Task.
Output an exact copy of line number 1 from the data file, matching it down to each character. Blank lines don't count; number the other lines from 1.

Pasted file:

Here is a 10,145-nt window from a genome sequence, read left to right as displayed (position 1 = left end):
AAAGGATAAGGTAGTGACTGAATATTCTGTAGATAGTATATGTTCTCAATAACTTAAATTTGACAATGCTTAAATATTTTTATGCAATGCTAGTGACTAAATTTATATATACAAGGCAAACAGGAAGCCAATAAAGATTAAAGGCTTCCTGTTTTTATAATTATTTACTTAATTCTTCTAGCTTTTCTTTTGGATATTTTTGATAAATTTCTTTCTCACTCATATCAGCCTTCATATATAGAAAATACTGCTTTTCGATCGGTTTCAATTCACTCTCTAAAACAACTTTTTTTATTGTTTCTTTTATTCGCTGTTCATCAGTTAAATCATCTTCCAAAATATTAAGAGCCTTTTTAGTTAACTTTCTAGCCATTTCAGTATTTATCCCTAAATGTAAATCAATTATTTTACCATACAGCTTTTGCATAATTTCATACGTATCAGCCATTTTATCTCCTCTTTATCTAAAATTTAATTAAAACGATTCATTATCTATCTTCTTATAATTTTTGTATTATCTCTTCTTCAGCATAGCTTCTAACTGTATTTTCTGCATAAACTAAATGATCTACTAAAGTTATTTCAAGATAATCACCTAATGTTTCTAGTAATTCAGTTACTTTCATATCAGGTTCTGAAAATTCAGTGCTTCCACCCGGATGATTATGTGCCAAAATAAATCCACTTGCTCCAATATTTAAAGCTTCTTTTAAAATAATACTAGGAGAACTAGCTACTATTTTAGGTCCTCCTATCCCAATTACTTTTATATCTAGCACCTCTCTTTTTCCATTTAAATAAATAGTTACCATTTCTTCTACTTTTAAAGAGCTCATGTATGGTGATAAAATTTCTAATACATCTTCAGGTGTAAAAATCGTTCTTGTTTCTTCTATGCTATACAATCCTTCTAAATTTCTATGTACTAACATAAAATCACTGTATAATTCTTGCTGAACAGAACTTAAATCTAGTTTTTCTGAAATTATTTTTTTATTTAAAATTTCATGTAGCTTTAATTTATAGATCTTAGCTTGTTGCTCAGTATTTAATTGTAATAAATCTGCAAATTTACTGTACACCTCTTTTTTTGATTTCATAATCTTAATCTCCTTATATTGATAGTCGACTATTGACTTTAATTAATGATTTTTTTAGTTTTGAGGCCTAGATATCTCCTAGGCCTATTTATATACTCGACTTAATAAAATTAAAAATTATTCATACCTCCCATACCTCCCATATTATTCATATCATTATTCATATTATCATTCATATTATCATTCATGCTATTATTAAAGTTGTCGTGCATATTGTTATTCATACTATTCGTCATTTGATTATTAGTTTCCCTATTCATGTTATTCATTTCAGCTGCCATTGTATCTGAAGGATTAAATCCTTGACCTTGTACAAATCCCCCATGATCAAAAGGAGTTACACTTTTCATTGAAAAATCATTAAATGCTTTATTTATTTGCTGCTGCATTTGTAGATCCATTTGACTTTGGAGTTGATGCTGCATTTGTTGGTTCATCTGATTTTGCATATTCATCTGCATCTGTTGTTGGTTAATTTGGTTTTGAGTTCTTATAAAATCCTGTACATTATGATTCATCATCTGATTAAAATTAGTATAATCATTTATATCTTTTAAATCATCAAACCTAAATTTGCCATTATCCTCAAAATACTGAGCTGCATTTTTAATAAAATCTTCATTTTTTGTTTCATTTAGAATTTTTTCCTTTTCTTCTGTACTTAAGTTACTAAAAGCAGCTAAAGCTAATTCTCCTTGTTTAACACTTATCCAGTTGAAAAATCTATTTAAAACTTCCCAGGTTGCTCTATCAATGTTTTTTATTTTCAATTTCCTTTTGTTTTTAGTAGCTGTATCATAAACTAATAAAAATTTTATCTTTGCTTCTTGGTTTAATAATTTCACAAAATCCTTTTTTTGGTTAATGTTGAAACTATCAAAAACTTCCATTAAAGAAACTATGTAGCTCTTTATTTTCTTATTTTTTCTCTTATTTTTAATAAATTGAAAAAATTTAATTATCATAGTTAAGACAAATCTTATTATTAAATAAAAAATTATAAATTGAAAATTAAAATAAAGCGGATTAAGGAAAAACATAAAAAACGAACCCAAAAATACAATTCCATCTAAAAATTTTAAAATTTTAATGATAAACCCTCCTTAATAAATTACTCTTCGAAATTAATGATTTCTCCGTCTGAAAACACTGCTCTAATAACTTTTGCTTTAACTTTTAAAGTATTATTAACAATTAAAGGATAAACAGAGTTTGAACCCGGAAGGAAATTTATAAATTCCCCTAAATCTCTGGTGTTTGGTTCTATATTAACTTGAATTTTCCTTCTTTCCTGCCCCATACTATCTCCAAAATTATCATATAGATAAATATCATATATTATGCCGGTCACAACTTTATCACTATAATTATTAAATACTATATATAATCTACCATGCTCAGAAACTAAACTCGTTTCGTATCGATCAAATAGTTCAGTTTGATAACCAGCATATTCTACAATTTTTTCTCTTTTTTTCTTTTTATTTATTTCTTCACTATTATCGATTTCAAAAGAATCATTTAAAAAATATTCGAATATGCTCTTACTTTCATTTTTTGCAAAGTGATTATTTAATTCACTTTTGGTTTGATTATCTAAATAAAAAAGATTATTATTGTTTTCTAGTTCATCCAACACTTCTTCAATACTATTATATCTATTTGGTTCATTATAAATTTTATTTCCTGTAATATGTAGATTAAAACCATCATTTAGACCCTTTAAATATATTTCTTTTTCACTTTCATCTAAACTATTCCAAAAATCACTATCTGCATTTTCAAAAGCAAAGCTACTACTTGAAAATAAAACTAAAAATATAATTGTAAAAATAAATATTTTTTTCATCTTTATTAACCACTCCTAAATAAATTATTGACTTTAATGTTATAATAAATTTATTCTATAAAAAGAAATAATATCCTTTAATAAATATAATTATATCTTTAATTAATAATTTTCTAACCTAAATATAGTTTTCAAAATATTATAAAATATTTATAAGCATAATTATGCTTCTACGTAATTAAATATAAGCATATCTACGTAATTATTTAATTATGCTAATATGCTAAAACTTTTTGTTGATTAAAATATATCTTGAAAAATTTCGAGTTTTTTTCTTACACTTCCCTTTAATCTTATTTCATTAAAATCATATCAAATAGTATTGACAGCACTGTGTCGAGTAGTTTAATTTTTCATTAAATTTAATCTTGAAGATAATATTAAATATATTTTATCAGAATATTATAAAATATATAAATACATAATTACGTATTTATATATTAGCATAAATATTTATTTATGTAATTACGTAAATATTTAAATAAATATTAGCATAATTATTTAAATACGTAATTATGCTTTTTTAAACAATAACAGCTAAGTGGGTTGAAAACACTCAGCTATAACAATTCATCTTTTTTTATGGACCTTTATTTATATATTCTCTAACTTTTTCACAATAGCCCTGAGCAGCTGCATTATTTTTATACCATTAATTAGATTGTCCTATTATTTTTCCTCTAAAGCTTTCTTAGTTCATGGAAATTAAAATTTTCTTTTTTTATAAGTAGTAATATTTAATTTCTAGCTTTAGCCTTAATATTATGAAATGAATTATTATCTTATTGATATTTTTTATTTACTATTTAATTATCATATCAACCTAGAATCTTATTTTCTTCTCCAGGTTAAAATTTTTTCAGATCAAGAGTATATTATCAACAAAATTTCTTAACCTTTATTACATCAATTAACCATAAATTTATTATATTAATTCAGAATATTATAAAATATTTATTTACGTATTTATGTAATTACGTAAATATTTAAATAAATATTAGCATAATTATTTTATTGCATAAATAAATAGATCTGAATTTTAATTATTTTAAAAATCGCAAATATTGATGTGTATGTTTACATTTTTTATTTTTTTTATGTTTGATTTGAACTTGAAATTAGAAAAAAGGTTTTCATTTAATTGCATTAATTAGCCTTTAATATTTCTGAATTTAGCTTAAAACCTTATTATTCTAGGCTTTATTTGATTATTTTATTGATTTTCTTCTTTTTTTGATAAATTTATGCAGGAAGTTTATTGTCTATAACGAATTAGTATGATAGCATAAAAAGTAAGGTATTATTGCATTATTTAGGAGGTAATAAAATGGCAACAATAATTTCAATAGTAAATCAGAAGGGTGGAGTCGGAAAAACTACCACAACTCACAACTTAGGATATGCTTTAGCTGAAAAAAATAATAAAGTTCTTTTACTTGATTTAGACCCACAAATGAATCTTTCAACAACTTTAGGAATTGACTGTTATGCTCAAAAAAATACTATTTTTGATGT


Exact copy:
Here is a 10,145-nt window from a genome sequence, read left to right as displayed (position 1 = left end):